Ozonation of Organic Compounds. 4. Ozonolysis of cQ-Unsaturated


May 30, 1980 - Peak C was assumed to have the structure corresponding to. 15 with two ... postinjection interval, 75-275 "C, 15 "C/min) revealed four ...
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J. Org. Chem.

250

1981,46,250-254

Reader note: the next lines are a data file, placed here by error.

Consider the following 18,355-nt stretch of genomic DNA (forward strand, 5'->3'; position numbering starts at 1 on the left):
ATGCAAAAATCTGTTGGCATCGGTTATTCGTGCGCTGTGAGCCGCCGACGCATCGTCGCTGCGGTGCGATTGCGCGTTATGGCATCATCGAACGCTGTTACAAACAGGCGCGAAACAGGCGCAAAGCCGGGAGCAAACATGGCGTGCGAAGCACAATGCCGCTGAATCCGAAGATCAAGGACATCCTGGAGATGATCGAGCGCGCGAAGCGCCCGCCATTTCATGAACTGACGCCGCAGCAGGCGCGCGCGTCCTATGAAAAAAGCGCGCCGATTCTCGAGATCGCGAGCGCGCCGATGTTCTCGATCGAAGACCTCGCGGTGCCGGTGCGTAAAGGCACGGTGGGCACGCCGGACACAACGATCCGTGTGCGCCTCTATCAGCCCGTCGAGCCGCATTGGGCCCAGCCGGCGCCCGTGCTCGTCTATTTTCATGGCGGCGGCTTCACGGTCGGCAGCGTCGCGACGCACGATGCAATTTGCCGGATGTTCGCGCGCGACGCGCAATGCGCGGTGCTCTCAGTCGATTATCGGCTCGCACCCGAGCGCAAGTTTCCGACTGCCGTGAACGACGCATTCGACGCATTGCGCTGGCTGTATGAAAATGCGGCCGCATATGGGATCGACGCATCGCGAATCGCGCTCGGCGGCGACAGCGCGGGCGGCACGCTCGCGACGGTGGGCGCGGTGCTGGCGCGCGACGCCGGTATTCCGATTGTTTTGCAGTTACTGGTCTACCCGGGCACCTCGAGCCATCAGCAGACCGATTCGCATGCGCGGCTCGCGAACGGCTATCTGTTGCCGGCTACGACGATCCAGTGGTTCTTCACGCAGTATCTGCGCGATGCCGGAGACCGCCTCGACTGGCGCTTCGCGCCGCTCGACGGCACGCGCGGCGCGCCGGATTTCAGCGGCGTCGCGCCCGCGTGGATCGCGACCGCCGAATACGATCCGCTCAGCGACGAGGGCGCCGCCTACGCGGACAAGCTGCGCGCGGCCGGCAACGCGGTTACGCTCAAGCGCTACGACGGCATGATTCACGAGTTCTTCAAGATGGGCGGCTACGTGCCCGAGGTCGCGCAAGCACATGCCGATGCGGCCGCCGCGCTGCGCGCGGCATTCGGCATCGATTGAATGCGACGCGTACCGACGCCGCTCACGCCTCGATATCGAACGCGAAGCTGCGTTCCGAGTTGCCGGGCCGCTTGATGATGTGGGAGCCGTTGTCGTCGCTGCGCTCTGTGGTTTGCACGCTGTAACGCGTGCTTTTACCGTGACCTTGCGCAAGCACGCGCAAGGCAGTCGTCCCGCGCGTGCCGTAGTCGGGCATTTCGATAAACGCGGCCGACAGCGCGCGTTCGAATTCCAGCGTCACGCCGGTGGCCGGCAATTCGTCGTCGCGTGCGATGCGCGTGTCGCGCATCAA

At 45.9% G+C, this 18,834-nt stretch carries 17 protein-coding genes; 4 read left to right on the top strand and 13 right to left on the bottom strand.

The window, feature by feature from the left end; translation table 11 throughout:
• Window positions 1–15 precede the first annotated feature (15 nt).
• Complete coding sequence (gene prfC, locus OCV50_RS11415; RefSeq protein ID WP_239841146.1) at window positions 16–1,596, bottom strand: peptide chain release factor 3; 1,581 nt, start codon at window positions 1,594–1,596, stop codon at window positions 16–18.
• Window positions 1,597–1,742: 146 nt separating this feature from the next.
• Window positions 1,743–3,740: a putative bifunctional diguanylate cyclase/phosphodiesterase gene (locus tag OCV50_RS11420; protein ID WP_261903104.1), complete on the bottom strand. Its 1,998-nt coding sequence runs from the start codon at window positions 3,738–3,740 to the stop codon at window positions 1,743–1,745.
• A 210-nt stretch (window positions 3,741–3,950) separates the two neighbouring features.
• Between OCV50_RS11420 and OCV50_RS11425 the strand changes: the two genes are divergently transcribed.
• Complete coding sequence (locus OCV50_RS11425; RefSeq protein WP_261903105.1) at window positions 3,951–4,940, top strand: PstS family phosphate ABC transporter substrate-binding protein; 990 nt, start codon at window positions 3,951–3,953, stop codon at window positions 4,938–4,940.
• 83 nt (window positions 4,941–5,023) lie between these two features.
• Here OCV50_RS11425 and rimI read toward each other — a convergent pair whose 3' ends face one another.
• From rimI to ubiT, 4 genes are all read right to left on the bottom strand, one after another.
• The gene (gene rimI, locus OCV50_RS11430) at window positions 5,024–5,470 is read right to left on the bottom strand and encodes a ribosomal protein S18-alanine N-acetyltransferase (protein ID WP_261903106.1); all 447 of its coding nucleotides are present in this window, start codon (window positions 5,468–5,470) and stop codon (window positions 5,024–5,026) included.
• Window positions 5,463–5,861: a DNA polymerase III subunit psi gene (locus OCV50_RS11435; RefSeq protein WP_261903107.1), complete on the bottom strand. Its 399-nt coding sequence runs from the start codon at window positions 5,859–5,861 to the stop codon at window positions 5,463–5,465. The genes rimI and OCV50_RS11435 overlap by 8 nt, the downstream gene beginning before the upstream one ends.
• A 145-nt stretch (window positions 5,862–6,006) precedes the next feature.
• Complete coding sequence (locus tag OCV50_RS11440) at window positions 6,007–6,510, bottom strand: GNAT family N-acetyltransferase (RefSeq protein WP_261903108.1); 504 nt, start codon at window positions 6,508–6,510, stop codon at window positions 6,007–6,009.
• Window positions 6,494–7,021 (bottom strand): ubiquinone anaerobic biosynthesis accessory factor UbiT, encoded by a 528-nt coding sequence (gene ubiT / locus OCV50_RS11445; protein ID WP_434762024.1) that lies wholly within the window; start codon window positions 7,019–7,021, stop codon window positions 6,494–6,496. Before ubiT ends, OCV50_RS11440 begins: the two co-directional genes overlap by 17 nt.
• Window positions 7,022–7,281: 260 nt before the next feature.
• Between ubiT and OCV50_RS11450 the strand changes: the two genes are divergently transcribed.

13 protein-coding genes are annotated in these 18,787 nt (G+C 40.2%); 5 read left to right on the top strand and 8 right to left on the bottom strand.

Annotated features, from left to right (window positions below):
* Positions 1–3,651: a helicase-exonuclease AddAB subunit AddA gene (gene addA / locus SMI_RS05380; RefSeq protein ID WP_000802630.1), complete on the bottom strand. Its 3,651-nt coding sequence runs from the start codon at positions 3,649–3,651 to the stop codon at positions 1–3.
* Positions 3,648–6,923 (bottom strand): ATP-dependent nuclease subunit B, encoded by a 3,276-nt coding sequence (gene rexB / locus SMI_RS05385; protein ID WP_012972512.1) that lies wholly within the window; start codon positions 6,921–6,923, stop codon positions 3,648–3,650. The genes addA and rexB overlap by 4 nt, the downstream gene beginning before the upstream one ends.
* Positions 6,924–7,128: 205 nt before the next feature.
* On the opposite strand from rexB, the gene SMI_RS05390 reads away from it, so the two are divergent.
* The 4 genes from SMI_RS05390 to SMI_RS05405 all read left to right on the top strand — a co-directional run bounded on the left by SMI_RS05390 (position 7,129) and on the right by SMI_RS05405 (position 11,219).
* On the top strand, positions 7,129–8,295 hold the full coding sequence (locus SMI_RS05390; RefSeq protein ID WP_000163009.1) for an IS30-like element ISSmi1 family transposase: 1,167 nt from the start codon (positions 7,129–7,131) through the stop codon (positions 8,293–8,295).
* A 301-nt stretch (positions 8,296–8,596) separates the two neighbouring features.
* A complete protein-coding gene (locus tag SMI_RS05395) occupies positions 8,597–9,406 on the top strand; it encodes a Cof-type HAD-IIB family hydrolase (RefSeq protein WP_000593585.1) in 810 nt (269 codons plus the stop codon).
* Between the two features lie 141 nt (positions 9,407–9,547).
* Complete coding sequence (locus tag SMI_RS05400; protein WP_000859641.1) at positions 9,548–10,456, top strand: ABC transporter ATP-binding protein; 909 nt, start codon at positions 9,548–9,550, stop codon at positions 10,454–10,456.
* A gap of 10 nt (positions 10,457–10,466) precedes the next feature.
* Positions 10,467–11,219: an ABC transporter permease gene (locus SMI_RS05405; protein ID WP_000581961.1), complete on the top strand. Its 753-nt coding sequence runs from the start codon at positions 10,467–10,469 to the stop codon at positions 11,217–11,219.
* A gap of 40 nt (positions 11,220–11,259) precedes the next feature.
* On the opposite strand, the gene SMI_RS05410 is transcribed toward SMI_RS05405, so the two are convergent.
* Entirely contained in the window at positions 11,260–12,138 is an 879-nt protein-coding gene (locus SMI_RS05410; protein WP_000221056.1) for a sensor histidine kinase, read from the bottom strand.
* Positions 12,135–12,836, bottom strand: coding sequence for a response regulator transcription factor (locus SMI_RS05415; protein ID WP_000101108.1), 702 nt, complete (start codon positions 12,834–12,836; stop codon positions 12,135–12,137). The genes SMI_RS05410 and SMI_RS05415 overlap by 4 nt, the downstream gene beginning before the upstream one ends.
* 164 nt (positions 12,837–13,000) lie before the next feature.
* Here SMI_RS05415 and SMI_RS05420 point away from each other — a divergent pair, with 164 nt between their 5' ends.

(m, 3), 1.69 (s, 3), 1.59 (8, 3), 1.59-1.10 (m, 2), 0.87 (t, 3). Peak C was assumed to have the structure corresponding to 15 with two more methyl groups because of ita GLC retention time. Alkylation of the Copper Dienolate of 2-Hexenoic Acid (4) with Dimethallyl Bromide (B). The copper dienolate formed from 200 mg (1.75 mmol) of 2-hexenoic acid and 720 mg CuBr.SMe2 was treated with 1.40 g (7 mmol) of dimethallyl bromide. Product isolation gave the crude acid that waa methylated with diazomethane. GLC analysis (column A, 2-min postinjection interval,75-275 "C, 15 "C/min) revealed four peaks, A (157 "C), B (164 "C), C (175 "C) and D (250 "C) in a ratio of (A + B + C):D of 4852. Further GLC analysis (column F, 130 "C) revealed that peak A consisted of two peaks (A, and A2, retention times 8.6 and 9.2 min), that peak B had a retention time of 10.1 min, and that peak C had a retention time of 14.2 min; the ratio of Al:A2:B:C was 34:2513:28. Peak A had the same retention time as that of material previously shown to be the E and 2 a-alkylated products. Peak C had the same retention time as that of the material previously shown to be the 2E y-alkylated product. Because of its retention time, peak B was presumed to be the y S N ~isomer, ' and peak D was assumed to be the dimethylated structure corresponding to 15. Registry No. 1, 80-59-1;2, 541-47-9; (E)-3,107-93-7;cis-4, 157728-2; trans-4, 13419-69-7; cis-4 methyl ester, 13894-64-9; trans-4 methyl ester, 13894-63-8; (E)-6 methyl ester, 75716-89-1; (2E,6E)-7 methyl ester, 75716-90-4; (E)-8methyl ester, 75716-91-5; (2E,6Z)-9 methyl ester trimethylsilyl ether, 75716-92-6; (2E,6E)-9methyl ester trimethylsilyl ether, 75716-93-7; (22,62)-10 methyl ester, 75716-94-8; (22,6E)-10 methyl ester, 75716-95-9; 15,75716-96-0;(E)-16 methyl ester, 75716-97-1;A, 106-95-6;B, 870-63-3;C, 6138-90-5; D, 2599610-5; E, 75716-98-2; F, 75716-99-3; G, 26562-24-3; H, 930-22-3; I, 1838-94-4;J, 7437-61-8; K, 6790-37-0; trimethyl phosphonoacetate, 5927-18-4; butanal, 123-72-8; ethyl (2)-3-mathyl-2-hexenoate, 22210-22-6; (2)-3-methy1-2-hexenol, 30804-76-3; (E)-3-methyl-2hexenol, 30801-96-8; ethyl (2E)-3-methyl-2-hexenoate, 22210-21-5; methacrolein, 7885-3; THF, 109-99-9;piperylene, 504-60-9;methyl (2E,GE)-farnesenate, 3675-00-1; methyl (4E)-5,9-dimethyl-2-(2propenyl)-4&decadienoate,61264-06-0; methyl (2Z,6Z)-farnesenate,